Rep. Suzuki

I think that unlike 10 or 20 years ago, I think that Taiwan's strategic importance is increasing dramatically, And I think that one of the biggest drivers is that the Chinese are becoming hawkish. This includes their behavior around Japan, including the Senkakus Islands, or the East China Sea, or the Taiwan Strait, or South China Sea. This kind of hawkish behavior makes us have to deal with this kind of pressure from China. And that we need to counter that kind of pressure together, with like-minded countries in this region. 

In that context, the first island chain is composed of Japan, Taiwan, and the Philippines, basically. There’s also a country like Vietnam, that’s had long-term conflict with China, both on land and sea. And I think that, from Japan’s point of view, that the US-Japan alliance, or Australia, or these kind of AUKUS-type of countries, are quite reliable and important. At the same time, while we need to have a very close relationship with those countries, we also have to with Asian countries and Taiwan, because of their geopolitically important position.

Also, because of its pro-Japan history, Taiwan will certainly be a primary partner with Japan. 

Another thing that makes us understand Taiwan's importance in this recent era, is what happened in Hong Kong several years ago. This was kind of a big alarm for us. 

Also, the physical challenge presented by China’s PLA [People’s Liberation Army], or to the Senkakus, is also one. 

And also, I think that, internationally, the COVID situation makes, more broadly, international players understand what is happening around Taiwan, because Taiwan is not a member of the WHO [World Health Organization]. But it is a country, the only Chinese, how do you say, the only Chinese speaking country who contained the COVID situation successfully. And that it’s really also a democratic, free country. 

So, this kind of positive message is shared internationally, I think. And those are the factors that make Taiwan more important in international politics, I think.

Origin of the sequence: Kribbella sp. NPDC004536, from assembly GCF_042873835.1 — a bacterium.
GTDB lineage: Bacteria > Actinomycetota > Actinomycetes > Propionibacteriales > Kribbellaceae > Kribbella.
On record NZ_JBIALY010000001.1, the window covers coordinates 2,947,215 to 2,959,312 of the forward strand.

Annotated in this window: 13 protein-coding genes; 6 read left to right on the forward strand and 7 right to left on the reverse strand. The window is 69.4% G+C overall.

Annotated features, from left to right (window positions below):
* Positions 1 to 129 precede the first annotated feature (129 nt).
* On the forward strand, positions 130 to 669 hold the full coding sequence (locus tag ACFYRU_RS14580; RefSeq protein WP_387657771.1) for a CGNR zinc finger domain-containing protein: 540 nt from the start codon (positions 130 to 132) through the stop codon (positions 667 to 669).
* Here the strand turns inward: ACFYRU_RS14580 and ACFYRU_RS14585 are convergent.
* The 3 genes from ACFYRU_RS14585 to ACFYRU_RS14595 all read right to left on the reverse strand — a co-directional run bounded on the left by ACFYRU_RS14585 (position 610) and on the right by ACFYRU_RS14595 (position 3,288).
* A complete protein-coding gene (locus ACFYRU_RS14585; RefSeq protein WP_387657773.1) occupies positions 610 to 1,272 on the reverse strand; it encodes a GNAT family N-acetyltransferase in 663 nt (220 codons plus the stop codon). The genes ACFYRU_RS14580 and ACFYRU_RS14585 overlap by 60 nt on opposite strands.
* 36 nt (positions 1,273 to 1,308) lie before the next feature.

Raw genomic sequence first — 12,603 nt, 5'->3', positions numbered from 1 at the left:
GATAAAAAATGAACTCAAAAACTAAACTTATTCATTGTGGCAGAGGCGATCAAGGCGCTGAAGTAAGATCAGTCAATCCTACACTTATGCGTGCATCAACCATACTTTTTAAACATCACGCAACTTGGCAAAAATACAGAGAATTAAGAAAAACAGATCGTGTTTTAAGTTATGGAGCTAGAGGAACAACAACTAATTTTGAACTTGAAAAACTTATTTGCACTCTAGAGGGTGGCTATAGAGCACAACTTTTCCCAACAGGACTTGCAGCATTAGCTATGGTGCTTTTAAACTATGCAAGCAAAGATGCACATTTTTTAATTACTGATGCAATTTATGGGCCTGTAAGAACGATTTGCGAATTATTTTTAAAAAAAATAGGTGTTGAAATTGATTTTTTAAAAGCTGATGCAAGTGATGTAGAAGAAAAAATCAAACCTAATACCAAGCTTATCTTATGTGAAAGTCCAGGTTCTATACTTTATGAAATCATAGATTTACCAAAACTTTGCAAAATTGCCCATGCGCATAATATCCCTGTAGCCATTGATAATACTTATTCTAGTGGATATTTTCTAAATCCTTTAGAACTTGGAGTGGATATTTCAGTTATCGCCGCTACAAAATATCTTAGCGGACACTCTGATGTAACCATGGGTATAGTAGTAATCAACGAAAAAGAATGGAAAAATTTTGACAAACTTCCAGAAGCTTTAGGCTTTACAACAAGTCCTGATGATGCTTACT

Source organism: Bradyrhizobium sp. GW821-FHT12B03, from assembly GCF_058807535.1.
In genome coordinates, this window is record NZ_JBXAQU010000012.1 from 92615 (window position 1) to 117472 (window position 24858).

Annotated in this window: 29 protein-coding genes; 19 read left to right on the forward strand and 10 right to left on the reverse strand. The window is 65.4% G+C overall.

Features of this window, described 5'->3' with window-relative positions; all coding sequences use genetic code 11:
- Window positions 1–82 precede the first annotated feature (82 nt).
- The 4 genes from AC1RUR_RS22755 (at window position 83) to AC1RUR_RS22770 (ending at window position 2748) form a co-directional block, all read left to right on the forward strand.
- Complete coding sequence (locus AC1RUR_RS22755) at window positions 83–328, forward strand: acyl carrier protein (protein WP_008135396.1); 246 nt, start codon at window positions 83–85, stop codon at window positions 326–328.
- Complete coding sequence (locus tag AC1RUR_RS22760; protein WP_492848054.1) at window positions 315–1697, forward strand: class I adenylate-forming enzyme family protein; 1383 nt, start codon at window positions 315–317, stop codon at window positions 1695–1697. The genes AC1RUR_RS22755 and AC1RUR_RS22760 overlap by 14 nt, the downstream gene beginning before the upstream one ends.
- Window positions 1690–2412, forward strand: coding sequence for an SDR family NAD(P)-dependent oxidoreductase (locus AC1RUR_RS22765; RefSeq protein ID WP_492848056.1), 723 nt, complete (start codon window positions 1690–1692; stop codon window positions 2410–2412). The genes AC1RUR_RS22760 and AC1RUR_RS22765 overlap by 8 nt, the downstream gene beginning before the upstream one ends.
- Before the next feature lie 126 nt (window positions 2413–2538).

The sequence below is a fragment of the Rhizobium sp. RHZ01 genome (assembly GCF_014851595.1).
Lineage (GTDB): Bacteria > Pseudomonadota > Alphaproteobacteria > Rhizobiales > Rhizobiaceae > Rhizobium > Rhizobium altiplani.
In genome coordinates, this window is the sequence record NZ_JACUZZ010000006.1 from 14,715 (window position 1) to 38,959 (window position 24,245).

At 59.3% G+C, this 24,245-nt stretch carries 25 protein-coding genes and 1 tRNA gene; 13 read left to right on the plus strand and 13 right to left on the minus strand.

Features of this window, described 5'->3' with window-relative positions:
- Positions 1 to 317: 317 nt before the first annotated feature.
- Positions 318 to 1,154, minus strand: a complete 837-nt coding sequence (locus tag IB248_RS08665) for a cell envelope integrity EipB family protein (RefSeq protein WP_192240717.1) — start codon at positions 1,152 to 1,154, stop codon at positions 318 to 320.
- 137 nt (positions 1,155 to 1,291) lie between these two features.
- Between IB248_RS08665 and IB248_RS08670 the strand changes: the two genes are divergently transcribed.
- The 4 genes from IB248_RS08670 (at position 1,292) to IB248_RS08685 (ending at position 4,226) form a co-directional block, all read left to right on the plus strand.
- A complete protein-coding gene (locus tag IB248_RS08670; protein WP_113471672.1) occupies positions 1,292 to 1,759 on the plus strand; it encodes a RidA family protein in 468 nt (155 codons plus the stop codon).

Absolutely. Well, I think we share a lot of that same sentiment, you know, we just recently had the State Department say, request that, once again, Taiwan be included as an observer this year at the WHO's assembly. You know, it is quite alarming that for a country like Taiwan, who's done so well managing a pandemic, that they're not allowed to participate in what's supposed to be an organization representative of global health interests.

Rep. Suzuki

I think so. And also, the geopolitical position of Taiwan is quite important in both the context of Japanese national security, but also for US national security, I think. So for instance, there’s a big PLA submarine base located in Hainan island. But those submarines, with nuclear warheads, can easily access the Pacific Ocean if Taiwan would ever come under their control. For now, the main access routes from Hainan island to the Pacific Ocean is, one, the Bashi strait between the Philippines and Taiwan, and the other is the Miyako strait. It's ancient Japanese territory, but it's very close to Taiwan. So, there is a kind a very strategic importance here.


So then, what are some of the priorities for the LDP, when looking towards Taiwan and China? For example, have you seen a shift in the engagement that Tokyo has, when it's engaging with Taiwan versus how it's engaging with the PRC these days?

Rep. Suzuki

I think that from the viewpoint of Japanese national security, to keep the status quo is quite important. The existence of Taiwan as a free and democratic country, who is really pro-Japan, where those sentiment is shared by the public, a place of more than 20 million population, is a big asset for Japan, actually. And so, we totally share the values, and totally share a national interest. That kind of a neighbor is quite a big, big asset for Japan. 

So, we need to defend the status quo. We shouldn’t allow the PLA or PRC [People’s Republic of China], to conquer Taiwan. That would have a direct negative impact, or a disastrous impact for Japan’s own national interest. So, that is kind of a common recognition, I think. 

And, for instance, the western island of Japan's territory, or Yonaguni, it's only like 100 kilometers from Taiwan. The biggest hospital closest to that island is in Taiwan, actually. It’s much closer to Taiwan than Naha, or the other islands. This means protecting status quo is very important to defend the Japanese people, actually.